Item description for Blood, Tears, & Glory: How Ohioans Won the Civil War by James H. Bissland...
It's the greatest untold story of the Civil War, .and one of the newest. For 150 years, the battlefields of Virginia, Gettysburg, and Antietam were what Americans thought of first when they thought of the Civil War. Wrong. While Easterners were battling to a bloody stalemate, Midwestern farmers, shopkeepers, and country lawyers fighting elsewhere were shaping the war's outcome. Dismissed by haughty Easterners as "armed rabble or "drunkards," these citizen-soldiers, white and black, often were poorly trained and poorly equipped--but they were tough, confident, and supported by strong women who found their own ways to get into the fight. And the Midwesterners included most of the Union's top generals. From brilliant, if flawed, commanders to feisty enlisted men who were hard to discipline but hard to scare, Blood, Tears, & Glory tells powerful stories of the war, many for the first time, and all from a new point of view.
From The Book Jacket In April 1862, Private Joseph Diltz wrote his wife in Ohio about the battle he had just survived: I went into the fight in good heart, but I never want to get in another. It was awful, Mary. You can't form any idea how it was.But Diltz and others kept fighting until the American Civil War was won, the nation restored, and the promise of equality, liberty and justice for all saved. But we, too, find it hard to form an idea of "how it was." That's because half of the American Civil War-the most important half-was underappreciated while it was happening, and since then has largely been neglected. Preoccupied with battles in Virginia and the bloody three days at Gettysburg, Americans have failed to realize how the war was decided in the Western Theater by Midwesterners-Ohioans most of all.Scorned by Easterners as "armed rabble" and largely out of sight of the big Eastern media, the Midwest's tough but poorly trained and supplied farmers, schoolteachers, and country lawyers won battle after battle. In the East, meanwhile, the handsomely prepared Army of the Potomac was humiliated so often by the Confederates that Midwestern generals, Ulysses S. Grant, William Tecumseh Sherman, and Philip H. Sheridan (all with Ohio roots) had to come east to finish the war.In leading the Union to victory, they joined other Midwesterners: President Abraham Lincoln of Illinois, and Secretary of War Edwin M. Stanton and Secretary of the Treasury Salmon P. Chase, both Ohioans..The war did more than save the Union and free the slaves. It preserved the heart of the "American Dream," the promise that each of us has an equal opportunity to get ahead, choose our government, and obtain equal justice. It is that promise that creates the "optimism that is our oxygen," as historian Douglas Brinkley puts it.In Blood, Tears, and Glory, Dr. James Bissland shares the amazing stories of one of America's greatest-and, until now, underappreciated-generations--a generation that saved the American Dream.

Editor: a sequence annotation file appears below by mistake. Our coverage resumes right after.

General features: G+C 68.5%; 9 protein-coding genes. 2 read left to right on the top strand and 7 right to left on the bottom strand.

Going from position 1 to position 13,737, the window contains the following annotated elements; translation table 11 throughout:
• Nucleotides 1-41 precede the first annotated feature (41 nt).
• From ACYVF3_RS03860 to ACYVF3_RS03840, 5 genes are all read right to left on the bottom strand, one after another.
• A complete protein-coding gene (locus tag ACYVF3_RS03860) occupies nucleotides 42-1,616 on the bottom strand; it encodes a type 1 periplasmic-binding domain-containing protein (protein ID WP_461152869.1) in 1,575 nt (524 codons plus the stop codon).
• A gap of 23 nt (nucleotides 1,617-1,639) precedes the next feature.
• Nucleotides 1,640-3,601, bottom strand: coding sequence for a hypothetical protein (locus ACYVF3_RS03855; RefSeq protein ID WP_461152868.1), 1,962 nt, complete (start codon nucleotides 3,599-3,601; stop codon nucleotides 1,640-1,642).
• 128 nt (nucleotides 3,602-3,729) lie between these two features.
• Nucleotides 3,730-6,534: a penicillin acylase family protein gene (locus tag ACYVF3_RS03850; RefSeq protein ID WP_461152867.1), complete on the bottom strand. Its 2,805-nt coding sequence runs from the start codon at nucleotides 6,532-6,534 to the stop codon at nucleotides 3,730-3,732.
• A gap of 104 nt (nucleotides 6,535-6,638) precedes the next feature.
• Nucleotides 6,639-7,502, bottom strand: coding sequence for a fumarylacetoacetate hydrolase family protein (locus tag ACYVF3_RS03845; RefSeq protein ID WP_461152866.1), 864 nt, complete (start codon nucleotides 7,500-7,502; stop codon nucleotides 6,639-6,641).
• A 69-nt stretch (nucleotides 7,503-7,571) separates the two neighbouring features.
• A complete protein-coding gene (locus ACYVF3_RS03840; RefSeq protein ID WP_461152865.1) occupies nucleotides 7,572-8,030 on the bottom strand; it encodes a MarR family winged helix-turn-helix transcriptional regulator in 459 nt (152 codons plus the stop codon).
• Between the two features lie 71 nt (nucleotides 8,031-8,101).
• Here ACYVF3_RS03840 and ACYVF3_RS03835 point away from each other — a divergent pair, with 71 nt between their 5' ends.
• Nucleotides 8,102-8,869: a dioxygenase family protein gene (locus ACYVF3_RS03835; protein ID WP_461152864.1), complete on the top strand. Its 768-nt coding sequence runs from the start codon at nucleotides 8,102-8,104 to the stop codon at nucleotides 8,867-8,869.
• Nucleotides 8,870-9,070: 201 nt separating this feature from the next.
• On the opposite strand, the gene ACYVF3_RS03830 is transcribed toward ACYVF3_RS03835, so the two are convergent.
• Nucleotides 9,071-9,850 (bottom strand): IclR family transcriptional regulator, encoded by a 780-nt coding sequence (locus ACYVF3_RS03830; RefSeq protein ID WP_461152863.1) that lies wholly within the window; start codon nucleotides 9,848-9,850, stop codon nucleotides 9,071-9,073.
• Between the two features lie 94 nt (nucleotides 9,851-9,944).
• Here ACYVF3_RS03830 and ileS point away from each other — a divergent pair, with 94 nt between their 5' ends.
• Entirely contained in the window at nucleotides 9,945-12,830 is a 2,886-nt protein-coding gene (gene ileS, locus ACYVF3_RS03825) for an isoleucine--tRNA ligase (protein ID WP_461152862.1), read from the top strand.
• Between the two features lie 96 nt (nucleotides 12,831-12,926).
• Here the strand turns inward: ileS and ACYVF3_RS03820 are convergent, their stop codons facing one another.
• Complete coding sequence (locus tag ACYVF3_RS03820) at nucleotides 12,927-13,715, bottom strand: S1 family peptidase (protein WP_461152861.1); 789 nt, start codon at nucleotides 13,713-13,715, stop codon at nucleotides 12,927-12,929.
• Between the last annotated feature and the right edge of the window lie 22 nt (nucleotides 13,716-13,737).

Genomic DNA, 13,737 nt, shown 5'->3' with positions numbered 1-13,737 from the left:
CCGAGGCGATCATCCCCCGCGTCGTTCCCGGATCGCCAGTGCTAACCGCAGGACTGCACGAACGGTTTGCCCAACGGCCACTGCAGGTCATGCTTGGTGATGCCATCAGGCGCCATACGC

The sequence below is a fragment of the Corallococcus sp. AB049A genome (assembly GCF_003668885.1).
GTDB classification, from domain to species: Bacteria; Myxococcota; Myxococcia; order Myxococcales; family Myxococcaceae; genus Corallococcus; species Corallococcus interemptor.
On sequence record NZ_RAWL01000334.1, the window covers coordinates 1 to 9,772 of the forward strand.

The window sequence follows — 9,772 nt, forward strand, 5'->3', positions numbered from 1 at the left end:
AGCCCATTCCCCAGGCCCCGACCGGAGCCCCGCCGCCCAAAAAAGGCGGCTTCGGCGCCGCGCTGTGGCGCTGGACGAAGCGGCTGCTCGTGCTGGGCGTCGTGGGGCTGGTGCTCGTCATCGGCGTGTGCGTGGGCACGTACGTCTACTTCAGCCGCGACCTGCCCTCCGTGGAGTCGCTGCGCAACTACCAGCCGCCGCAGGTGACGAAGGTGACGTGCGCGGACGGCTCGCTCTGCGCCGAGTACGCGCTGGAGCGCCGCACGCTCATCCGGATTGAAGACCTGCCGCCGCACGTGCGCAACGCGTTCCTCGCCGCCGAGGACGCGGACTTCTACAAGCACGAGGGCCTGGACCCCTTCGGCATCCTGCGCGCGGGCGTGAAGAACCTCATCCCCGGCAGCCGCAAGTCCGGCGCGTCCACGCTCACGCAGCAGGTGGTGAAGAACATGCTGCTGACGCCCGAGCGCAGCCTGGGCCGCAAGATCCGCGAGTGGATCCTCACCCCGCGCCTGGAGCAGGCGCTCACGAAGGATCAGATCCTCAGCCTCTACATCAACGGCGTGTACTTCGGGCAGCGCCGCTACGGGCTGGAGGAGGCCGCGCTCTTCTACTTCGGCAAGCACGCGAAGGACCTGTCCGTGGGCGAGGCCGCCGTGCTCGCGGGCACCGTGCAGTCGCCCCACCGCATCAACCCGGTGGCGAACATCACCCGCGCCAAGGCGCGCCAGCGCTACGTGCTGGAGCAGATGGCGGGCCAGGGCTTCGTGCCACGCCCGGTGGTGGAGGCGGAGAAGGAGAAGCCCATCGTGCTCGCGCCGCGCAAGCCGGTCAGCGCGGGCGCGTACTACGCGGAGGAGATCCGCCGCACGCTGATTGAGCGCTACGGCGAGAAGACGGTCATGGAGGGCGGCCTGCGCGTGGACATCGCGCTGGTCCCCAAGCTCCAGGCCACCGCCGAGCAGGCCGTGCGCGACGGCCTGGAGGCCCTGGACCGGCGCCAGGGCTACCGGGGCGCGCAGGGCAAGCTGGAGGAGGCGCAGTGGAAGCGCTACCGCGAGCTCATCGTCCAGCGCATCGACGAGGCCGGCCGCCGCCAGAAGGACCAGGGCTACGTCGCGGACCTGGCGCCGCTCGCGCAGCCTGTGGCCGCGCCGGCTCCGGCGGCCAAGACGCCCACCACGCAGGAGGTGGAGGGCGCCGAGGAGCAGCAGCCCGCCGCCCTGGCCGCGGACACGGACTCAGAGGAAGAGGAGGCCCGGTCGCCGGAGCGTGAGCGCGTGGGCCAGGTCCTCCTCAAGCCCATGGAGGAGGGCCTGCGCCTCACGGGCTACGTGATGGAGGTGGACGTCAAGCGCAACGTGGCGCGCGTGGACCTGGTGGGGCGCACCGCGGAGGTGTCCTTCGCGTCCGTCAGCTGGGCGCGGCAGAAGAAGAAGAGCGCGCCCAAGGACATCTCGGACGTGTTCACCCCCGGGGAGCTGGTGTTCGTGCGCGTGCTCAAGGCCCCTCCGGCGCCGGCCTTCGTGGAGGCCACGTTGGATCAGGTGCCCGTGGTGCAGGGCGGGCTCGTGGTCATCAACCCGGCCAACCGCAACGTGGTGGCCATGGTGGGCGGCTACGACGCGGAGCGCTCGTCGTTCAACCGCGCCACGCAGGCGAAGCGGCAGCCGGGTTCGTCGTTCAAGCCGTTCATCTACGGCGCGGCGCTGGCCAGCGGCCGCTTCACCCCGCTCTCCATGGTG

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Reviews - What do customers think about Blood, Tears, & Glory: How Ohioans Won the Civil War?
Excellent Book Apr 16, 2008
This is an excellent Civil War book from a narrative standpoint. It is one of the best and most compelling I have read. It digs out great story nuggets about Ohioans in the Civil War, and admirably presents the thesis that the war was first one in the West. Recommended to anyone.